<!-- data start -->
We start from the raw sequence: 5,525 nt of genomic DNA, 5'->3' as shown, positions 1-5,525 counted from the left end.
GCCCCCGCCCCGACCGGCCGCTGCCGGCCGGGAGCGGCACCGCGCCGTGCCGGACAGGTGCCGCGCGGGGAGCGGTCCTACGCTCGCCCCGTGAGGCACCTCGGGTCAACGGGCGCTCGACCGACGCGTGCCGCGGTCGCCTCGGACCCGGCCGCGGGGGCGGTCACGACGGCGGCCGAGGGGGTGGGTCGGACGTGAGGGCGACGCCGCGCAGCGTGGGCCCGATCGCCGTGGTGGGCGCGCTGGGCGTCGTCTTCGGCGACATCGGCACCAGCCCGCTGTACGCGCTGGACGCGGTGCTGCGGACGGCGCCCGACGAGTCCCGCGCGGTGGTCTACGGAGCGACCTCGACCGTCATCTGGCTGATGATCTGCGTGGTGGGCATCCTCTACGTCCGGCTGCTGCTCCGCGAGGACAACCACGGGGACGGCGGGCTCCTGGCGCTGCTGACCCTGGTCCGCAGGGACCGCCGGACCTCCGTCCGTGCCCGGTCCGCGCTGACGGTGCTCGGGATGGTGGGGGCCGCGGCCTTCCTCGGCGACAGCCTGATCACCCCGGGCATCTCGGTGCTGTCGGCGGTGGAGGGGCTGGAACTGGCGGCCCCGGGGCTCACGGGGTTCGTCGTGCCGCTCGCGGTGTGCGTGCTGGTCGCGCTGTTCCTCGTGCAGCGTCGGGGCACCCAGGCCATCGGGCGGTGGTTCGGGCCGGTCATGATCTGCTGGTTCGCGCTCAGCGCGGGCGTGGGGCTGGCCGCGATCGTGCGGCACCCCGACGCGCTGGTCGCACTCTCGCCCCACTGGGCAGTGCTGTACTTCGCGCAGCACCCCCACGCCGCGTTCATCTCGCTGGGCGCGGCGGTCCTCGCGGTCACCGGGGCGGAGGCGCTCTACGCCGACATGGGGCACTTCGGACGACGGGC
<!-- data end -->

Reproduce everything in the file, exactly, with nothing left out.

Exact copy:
We start from the raw sequence: 5,525 nt of genomic DNA, 5'->3' as shown, positions 1-5,525 counted from the left end.
GCCCCCGCCCCGACCGGCCGCTGCCGGCCGGGAGCGGCACCGCGCCGTGCCGGACAGGTGCCGCGCGGGGAGCGGTCCTACGCTCGCCCCGTGAGGCACCTCGGGTCAACGGGCGCTCGACCGACGCGTGCCGCGGTCGCCTCGGACCCGGCCGCGGGGGCGGTCACGACGGCGGCCGAGGGGGTGGGTCGGACGTGAGGGCGACGCCGCGCAGCGTGGGCCCGATCGCCGTGGTGGGCGCGCTGGGCGTCGTCTTCGGCGACATCGGCACCAGCCCGCTGTACGCGCTGGACGCGGTGCTGCGGACGGCGCCCGACGAGTCCCGCGCGGTGGTCTACGGAGCGACCTCGACCGTCATCTGGCTGATGATCTGCGTGGTGGGCATCCTCTACGTCCGGCTGCTGCTCCGCGAGGACAACCACGGGGACGGCGGGCTCCTGGCGCTGCTGACCCTGGTCCGCAGGGACCGCCGGACCTCCGTCCGTGCCCGGTCCGCGCTGACGGTGCTCGGGATGGTGGGGGCCGCGGCCTTCCTCGGCGACAGCCTGATCACCCCGGGCATCTCGGTGCTGTCGGCGGTGGAGGGGCTGGAACTGGCGGCCCCGGGGCTCACGGGGTTCGTCGTGCCGCTCGCGGTGTGCGTGCTGGTCGCGCTGTTCCTCGTGCAGCGTCGGGGCACCCAGGCCATCGGGCGGTGGTTCGGGCCGGTCATGATCTGCTGGTTCGCGCTCAGCGCGGGCGTGGGGCTGGCCGCGATCGTGCGGCACCCCGACGCGCTGGTCGCACTCTCGCCCCACTGGGCAGTGCTGTACTTCGCGCAGCACCCCCACGCCGCGTTCATCTCGCTGGGCGCGGCGGTCCTCGCGGTCACCGGGGCGGAGGCGCTCTACGCCGACATGGGGCACTTCGGACGACGGGC